Filing 17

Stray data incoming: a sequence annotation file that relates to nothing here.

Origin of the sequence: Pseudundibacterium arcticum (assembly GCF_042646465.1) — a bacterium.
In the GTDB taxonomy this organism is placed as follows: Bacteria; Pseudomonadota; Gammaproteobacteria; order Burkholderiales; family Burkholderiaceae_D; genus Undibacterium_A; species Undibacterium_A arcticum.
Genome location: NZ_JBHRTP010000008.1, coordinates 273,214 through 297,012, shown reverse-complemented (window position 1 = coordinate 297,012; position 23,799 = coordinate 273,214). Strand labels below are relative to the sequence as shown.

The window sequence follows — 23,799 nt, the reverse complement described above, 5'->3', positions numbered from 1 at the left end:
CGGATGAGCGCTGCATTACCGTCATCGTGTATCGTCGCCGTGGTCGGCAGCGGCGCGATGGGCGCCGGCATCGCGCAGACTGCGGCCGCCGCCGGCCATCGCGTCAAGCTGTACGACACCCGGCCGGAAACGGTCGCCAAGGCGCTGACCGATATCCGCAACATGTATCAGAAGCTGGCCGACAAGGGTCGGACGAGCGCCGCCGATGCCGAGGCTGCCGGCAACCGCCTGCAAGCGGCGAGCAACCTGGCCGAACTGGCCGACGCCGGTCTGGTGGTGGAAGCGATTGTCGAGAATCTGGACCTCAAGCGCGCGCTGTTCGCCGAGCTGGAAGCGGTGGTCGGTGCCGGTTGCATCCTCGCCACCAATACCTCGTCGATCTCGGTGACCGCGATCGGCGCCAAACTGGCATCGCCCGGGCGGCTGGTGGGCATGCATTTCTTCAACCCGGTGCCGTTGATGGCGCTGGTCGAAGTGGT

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Case 1:16-cv-00745-ESH Document 17 Filed 08/04/16 Page 1 of 7 IN THE UNITED STATES DISTRICT COURT FOR THE DISTRICT OF COLUMBIA NATIONAL VETERANS LEGAL SERVICES PROGRAM, NATIONAL CONSUMER LAW CENTER, and ALLIANCE FOR JUSTICE, for themselves and all others similarly situated, Plaintiffs, Case No. 16-745-ESH v. UNITED STATES OF AMERICA, Defendant. PLAINTIFFS’ REPLY IN SUPPORT OF CLASS CERTIFICATION This case bears all the hallmarks of a prototypical class action. The plaintiffs challenge the legality of PACER fees, which are set by a single fee schedule that applies nationwide—meaning that anyone who pays a fee pays the rate in that schedule. The plaintiffs allege that these rates violate a statute authorizing fees “as a charge for services rendered,” but “only to the extent necessary” to “reimburse expenses in providing these services.” 28 U.S.C. § 1913 note. The common liability question is thus whether the plaintiffs are correct: Are the fees higher than necessary to recoup the costs? And the central damages question is likewise common: What should the fees have been? Because every class member paid fees set at the rates determined by the uniform fee schedule, their claims are entirely cohesive: they rise or fall together. The government nevertheless opposes class certification. Before addressing its objections, it is worth highlighting what the government does not say: It does not deny that this Court has jurisdiction over the nationwide class, that a class action will be both manageable and efficient, that class membership is readily ascertainable, and that class notice can be easily accomplished (mainly through email). Instead, the government offers four objections—two new and two old.       1 Case 1:16-cv-00745-ESH Document 17 Filed 08/04/16 Page 2 of 7 1. First the old: the government contends (at 9–10) that the class is not sufficiently numerous because PACER’s terms and conditions require users to alert the PACER Service Center of any “billing errors” within 90 days of receiving their bills, and not enough people have done so. This is a repackaging of the “exhaustion” argument that the government pressed in its motion to dismiss, and it suffers from the same elementary misunderstanding. As we explained in our opposition to that motion, the plaintiffs are not alleging a billing error under the fee schedule; they challenge the legality of the schedule itself. See ECF No. 15, at 4–5. So the billing-errornotification provision is just as irrelevant here. Hence the class definition requires only that class members have paid PACER fees within the statute of limitations—not that they have first presented their statutory challenge to a customer-service employee. Once the government’s meritless “exhaustion” defense is set aside, there is no dispute that the number of class members who meet this definition is large enough to justify treating this case as a class action. 2. The government also reaches into the recycling bin for a second argument, suggesting (at 17–19) that the class should not be certified because of the existence of Fisher v. United States, No. 15-1575C (Fed. Cl.), a lawsuit challenging the accuracy of the billing algorithm used to calculate the number of pages in certain docket reports (those with case captions of more than 850 characters). This contention—which echoes the government’s “first-to-file” argument from its motion to dismiss—fails once again to appreciate the fundamental differences between the two cases. We articulated some of these differences in our opposition to the government’s motion, see ECF No. 15, at 2–3, and need not repeat them all. But a few points warrant emphasis. Mr. Fisher has not yet moved to certify his case as a class action, and he is now facing a motion to dismiss. If he is able to fend off dismissal and moves for certification, he will have to establish that membership in his proposed class is readily ascertainable. As the government rightly points out (at 5), this means that he must demonstrate an “administratively feasible” way for the court to     2   Case 1:16-cv-00745-ESH Document 17 Filed 08/04/16 Page 3 of 7 determine which PACER users accessed docket reports in cases with captions of more than 850 characters. Unlike in this case, where class membership can be easily assessed based on the government’s own records (because it keeps track of everyone who pays a fee), it is entirely unclear whether the government’s recordkeeping system distinguishes between those who pay for docket sheets with captions of more than 850 characters and those who do not. That is not all. Even if Mr. Fisher could somehow show ascertainability (and manageability), his class would consist only of those people who elect to fill out a consent form and affirmatively opt in to the class—in stark contrast with this case, which seeks to certify an opt-out class under Federal Rule of Civil Procedure 23. And even for that vanishingly small subset of PACER users, Mr. Fisher’s case focuses exclusively on the accuracy of the government’s formula for converting case captions in docket reports to billable pages. It will not address the question posed by this case: whether the fee schedule itself violates the E-Government Act. The government cites no authority for the proposition that a court should decline to certify a class that otherwise meets Rule 23’s requirements because the plaintiffs in a different case, in a different court, raising a different claim on a different theory, seeking different relief, might eventually move to have that case certified as a (far narrower) opt-in class action. And although the government vaguely hints at the possibility of “inconsistent judgments” (at 18), that will not happen. The question whether the fee schedule is unlawful is entirely independent of the question whether there is a minor billing error that results in an overbilling of certain docket sheets. One theory can win and the other lose, and vice versa. Fisher poses no barrier to class certification here. 3. Turning to the two new arguments, the government levies its most sustained attack on the named plaintiffs, questioning whether, as nonprofit organizations, they have the requisite “incentive to pursue fully the claims of the other class members.” Opp. 11. By “other class members,” the government apparently means the claims of people like the organizations’ own     3   Case 1:16-cv-00745-ESH Document 17 Filed 08/04/16 Page 4 of 7 constituents (veterans, consumers, and other everyday Americans who have paid PACER fees). Truth be told, the argument is difficult to follow. But it seems to run thus: Because nonprofits can potentially qualify for fee waivers, they are ill-suited to represent those who have paid fees (and who presumably cannot qualify for waivers)—even if the nonprofits have also paid fees. To restate this argument is to refute it. If PACER fees are excessive, then anyone who has paid a fee has paid an excessive fee, and has every incentive to vigorously pursue a claim to recover the excess. That includes the three named plaintiffs here. Like the class they seek to represent, each plaintiff has paid PACER fees claimed to be illegal, and each wants the excess back. The interests of these two groups of people (the representatives and the represented) are thus perfectly aligned.1 In making its “nonprofit” argument, the government also seizes on the named plaintiffs’ desire to have judicial records made “freely available to the greatest extent possible,” id. at 11, as Congress intended when it enacted the E-Government Act in 2002. See S. Rep. No. 107–174, 107th Cong., 2d Sess. 23 (2002). From this agreement with congressional policy, the government draws the mystifying conclusion (at 15) that the named plaintiffs are somehow interested only in a “favored subset” of PACER users—their fellow nonprofits—as opposed to class members “who The government’s argument also reflects a basic misunderstanding of how the PACER fee-waiver policy actually works. Although the government says (at 11) that the plaintiffs “have the ability to request PACER fee exemptions as non-profits,” and faults them for not doing so (at 10 n.3), courts grant waivers only very rarely, in their discretion, and when they do the waiver must be “limited in scope” and good only “for a definite period of time.” See Electronic Pubic Access Fee Schedule § 9, available at The guiding consideration is not whether the requester is a nonprofit, but whether it can prove that “an exemption is necessary in order to avoid unreasonable burdens,” id.—a standard that the AO has told courts should be “strictly limited” to the situation where there has been “an individualized showing of need and hardship,” AO Br. in In re Application for Exemption from Electronic Public Access Fees by Jennifer Gollan and Shane Shifflett, No. 12-16373, ECF No. 24, at 22, 24 (9th Cir.). Indeed, when a nonprofit organization challenged the denial of a waiver, the AO defended the denial on appeal as “consistent with” the policy of “stringent application of the waiver requirement.” Id. at 20, 23. And when the AO produced a summary of the Electronic Public Access Program in December 2012, it listed the types of “users who are exempt from any charge—including indigents, case trustees, academic researchers, CJA attorneys, and pro bono attorneys.” Id. at A11. It did not even mention nonprofit advocacy groups.     4   1 Case 1:16-cv-00745-ESH Document 17 Filed 08/04/16 Page 5 of 7 may not share the goals of providing free access.” But these organizations exist to advance the interests of their constituents—some of the most vulnerable people in our society, many of whom come into contact with the legal system and are charged PACER fees. See ECF No. 1, at 3–4. The government’s insinuation that the organizations would be anything other than zealous in advocating for the best interests of their constituents is, to put it mildly, baseless. If anything, the plaintiffs’ broad public-interest missions make them better suited to serve as representatives—it is not a mark against them. See In re Pharm. Indus. Average Wholesale Price Litig., 277 F.R.D. 52, 62 (D. Mass. 2011) (appointing nonprofits as class representatives because they “will provide more vigilant and consistent representation than individual representatives”); cf. Int’l Union, United Auto., Aerospace & Agric. Implement Workers of Am. v. Brock, 477 U.S. 274, 289–90 (1986) (“[A]n association suing to vindicate the interests of its members can draw upon a pre-existing reservoir of expertise and capital. . . . The very forces that cause individuals to band together in an association will . . . provide some guarantee that the association will work to promote their interests.”). Indeed, plaintiff Alliance for Justice is “a national association of over 100 publicinterest organizations that focus on a broad array of issues—including civil rights, human rights, women’s rights, children’s rights, consumer rights, and ensuring legal representation for all Americans.” ECF No. 1, at 3. Its members include AARP, the Children’s Defense Fund, Disability Rights Education and Defense Fund, and the National Center on Poverty Law. Id. at 3–4. It is hard to imagine better class representatives, and the government does not identify any. 4. That leaves the government’s final objection to certification: the half-formed theory (at 20) that the plaintiffs cannot show that common questions predominate over individual issues because of the AO’s uniform policy of charging only for the first 30 pages of a document. But, despite the government’s statement to the contrary (at 20), this Court will not have to determine “whether and in what degree” individual class members “were able to secure free pages in excess     5   Case 1:16-cv-00745-ESH Document 17 Filed 08/04/16 Page 6 of 7 of the 30 pages” any more than it will have to determine whether class members accessed judicial opinions or incurred less than $15 in a given quarter (both of which result in no charges). The only thing the Court will have to determine is what a lawful fee would have been for the pages that were actually charged to class members. Put another way: This case does not challenge the AO’s uniform decision not to charge for access to certain pages or records—it challenges the uniform rates that the AO actually charges. Should the plaintiffs prevail in that challenge, the damages can be calculated pro rata, based on the total amount each class member paid in fees over the class period. That kind of ministerial calculation is commonplace in large class actions, and is no obstacle to certification. See, e.g., Coleman through Bunn v. District of Columbia, 306 F.R.D. 68, 85 (D.D.C. 2015) (“The D.C. Circuit has agreed ‘that the mere fact that damage awards will ultimately require individualized fact determinations is insufficient by itself to preclude class certification.’” (quoting McCarthy v. Kleindienst, 741 F.2d 1406, 1415 (D.C. Cir. 1984)); Hardy v. District of Columbia, 283 F.R.D 20, 28 (D.D.C. 2012) (Wilkins, J.) (finding that common questions predominated over individualized damages issues because calculating damages “would clearly be a mechanical task”); Rubenstein, Newberg on Class Actions § 4:54 (5th ed. 2015) (collecting cases). CONCLUSION The plaintiffs’ motion for class certification should be granted. Respectfully submitted, /s/ Deepak Gupta DEEPAK GUPTA (D.C. Bar No. 495451) JONATHAN E. TAYLOR (D.C. Bar No. 1015713) GUPTA WESSLER PLLC 1735 20th Street, NW Washington, DC 20009 Phone: (202) 888-1741 Fax: (202) 888-7792       6 Case 1:16-cv-00745-ESH Document 17 Filed 08/04/16 Page 7 of 7 WILLIAM H. NARWOLD (D.C. Bar No. 502352) MOTLEY RICE LLC 3333 K Street NW, Suite 450 Washington, DC 20007 Phone: (202) 232-5504 Fax: (202) 232-5513 August 4, 2016 Attorneys for Plaintiffs CERTIFICATE OF SERVICE I hereby certify that on August 4, 2016, I filed this opposition brief through this Court’s CM/ECF system, and that all parties required to be served have been thereby served. /s/ Deepak Gupta Deepak Gupta       7